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The truth about "Self Care."

Parents today are being pulled in every direction. Our society seems to glorify being busy like it’s some sort of social status. The less you care for yourself seems to prove something. If you are too busy to care for yourself you appear more important or highly successful. This, however, is the farthest thing from the truth. Not only is it bad for our own health and setting a bad example for our children, not caring for ourselves greatly hinders our ability to care for others.

Imagine for a minute you are on a jet, about ready to take off. The flight crew is giving their safety briefing. One of the things mentioned is to put your oxygen mask on FIRST before you help small children. For most parents, this is a difficult concept to grasp. Help myself, before my child? What kind of parent would that make me? A smart one. We can’t help our children if we can’t breathe ourselves. So put on that oxygen mask.

But what does it look like to put on our oxygen mask first? A bubble bath? A glass of wine and some chocolate? A Mom’s night out or a trip to vegas? Contrary to what you hear in most social circles, no, this is not self-care. . . This is self-soothing. It’s making a temporary moment seem better by indulging in something you lust. True self-care is not always glamorous. It’s doing what we need to do, however small, to live our best life.

It takes vulnerability and courage to put your true self-care in place. Brene Brown’s shame resilience research shows that the concepts of scarcity and comparison are evil twins of self-care disaster. It is scarcity that leads us to put ourselves second, to spiral into negative thoughts, and increase our shame self talk. It is comparisons that drive us to not believe in ourselves and our own unique strengths. It takes courage over comfort, to choose to put yourself first. To know that we must place ourselves first before anyone else in our overall wellness.

There are eight dimensions of wellness: Emotional, Financial, Environmental, Intellectual, Social, Occupational, Physical, and Spiritual. Living your best life means that all eight of these dimensions are in a healthy state. If even one dimension is struggling it can affect your entire well-being. True self care is taking care of these eight dimensions. This might mean that self-care, for you, is putting money in savings every month so that you have a security blanket to fall back on if you have a medical emergency. It might mean saying no to that friend who wants to go out Friday night who always talks negatively or encourages you to make poor decisions. It might mean making sure you actually get eight full hours of sleep every night so that you can be your best self for your children and your spouse, or it might mean waking up at 5 AM three times a week so that you can get a run in before your busy day begins.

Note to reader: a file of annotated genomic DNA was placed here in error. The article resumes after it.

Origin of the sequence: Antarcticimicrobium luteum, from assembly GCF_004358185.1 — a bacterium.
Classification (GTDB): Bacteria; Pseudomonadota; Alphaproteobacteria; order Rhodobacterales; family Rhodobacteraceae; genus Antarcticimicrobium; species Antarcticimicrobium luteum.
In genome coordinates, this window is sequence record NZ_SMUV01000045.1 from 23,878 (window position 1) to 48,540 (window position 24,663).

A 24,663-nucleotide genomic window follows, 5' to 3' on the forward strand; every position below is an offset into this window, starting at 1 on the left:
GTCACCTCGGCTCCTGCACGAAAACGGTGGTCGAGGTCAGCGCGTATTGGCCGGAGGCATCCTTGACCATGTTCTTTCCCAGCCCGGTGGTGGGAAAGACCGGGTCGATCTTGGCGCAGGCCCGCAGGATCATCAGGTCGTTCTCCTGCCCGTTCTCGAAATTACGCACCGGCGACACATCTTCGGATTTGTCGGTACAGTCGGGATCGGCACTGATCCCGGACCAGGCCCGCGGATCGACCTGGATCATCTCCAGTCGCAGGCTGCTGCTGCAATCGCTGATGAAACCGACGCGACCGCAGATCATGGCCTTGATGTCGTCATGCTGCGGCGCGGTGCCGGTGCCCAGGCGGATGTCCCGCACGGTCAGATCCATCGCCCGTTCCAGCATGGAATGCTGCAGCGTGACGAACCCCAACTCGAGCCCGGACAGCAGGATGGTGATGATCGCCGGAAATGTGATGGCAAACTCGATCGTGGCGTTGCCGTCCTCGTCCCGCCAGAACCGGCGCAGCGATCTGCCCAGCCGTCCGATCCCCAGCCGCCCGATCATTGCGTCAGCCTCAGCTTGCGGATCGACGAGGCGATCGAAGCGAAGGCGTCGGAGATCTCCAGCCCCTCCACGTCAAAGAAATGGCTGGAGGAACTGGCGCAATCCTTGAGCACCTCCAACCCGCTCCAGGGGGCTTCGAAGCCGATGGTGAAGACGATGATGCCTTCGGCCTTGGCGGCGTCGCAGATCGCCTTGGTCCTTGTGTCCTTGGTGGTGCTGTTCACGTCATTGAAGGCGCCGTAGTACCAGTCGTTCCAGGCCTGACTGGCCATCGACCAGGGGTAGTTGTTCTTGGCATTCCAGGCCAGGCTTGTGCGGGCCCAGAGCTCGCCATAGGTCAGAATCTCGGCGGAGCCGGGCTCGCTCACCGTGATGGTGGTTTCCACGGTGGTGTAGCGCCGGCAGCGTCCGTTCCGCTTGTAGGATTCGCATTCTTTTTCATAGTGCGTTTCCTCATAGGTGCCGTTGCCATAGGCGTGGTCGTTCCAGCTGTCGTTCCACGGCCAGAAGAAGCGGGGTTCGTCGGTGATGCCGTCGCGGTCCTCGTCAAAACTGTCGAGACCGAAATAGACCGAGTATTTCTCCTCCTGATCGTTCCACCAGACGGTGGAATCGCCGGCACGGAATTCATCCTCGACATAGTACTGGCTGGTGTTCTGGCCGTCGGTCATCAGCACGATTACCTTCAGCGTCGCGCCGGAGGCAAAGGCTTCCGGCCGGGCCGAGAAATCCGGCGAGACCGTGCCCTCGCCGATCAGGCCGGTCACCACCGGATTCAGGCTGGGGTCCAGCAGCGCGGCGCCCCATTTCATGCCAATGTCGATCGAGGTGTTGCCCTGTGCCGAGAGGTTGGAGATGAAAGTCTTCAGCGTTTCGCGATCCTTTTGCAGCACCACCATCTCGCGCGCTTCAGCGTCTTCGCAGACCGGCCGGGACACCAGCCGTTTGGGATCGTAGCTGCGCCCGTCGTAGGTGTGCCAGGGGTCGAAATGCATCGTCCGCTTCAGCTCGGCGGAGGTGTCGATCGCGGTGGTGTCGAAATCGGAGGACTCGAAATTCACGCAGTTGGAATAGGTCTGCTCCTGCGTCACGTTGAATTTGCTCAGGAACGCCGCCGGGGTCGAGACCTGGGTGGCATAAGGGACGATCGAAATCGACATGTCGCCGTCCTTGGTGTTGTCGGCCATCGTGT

“Wholehearted living is about engaging in our lives for a place of worthiness. It means cultivating the courage, compassion, and connection to wake up in the morning and think no matter what gets done and how much I left undone, I am enough.”

- Brené Brown

As parents, we set the example. Our children look to us, they see our behavior and they mirror it. If we are running ourselves into the ground, our children will learn to do the same. We need to teach them boundaries and limits - that it’s okay to say “no.” We need to teach them to take care of their physical body as well as their mental health and spiritual self. If we drown our feelings and emotions in chocolate and wine, they will learn this self-soothing technique as well. They will learn to avoid their big feelings and instead, seek comfort in food. We need to teach our children a healthy way to cope and manage big emotions, and the best way to do this is by modeling it ourselves. Daily practice is where we develop healthy habits.

“Love yourself enough to set boundaries. Your time and energy are precious. You get to choose how you use it. You teach people how to treat you by deciding what you will and won’t accept.”– Anna Taylor

Finding ways to have healthy connections and set healthy boundaries takes awareness. Morning and nighttime routines are a great time for parents to set the example of self care. If you are pushing the snooze button, skipping breakfast, and rushing to get everyone out the door . . . you are creating anxiety that doesn’t need to be there. Take charge and make changes so that your mornings and evenings with your family can be more relaxed, organized, and enjoyable. This might be as simple as getting rid of distractions like television or video games. Or it might mean everyone getting to bed earlier so that you can wake up on time. . . which might mean that dinner needs to be started sooner or meals need to be planned ahead of time. Whatever it means for your family, take the time to figure it out. The return will be worth it and you will be glad you did.  

“Worthiness doesn’t just happen it’s cultivated, its choices and daily practices.”

Today’s world is full of societal pressures that make us feel like we should be able to do it all and have every member of our family look beautiful while we do it.

This just isn’t true.

Life is messy.

Learning to put ourselves first, to care for our whole self, and to practice it everyday is Self-Care



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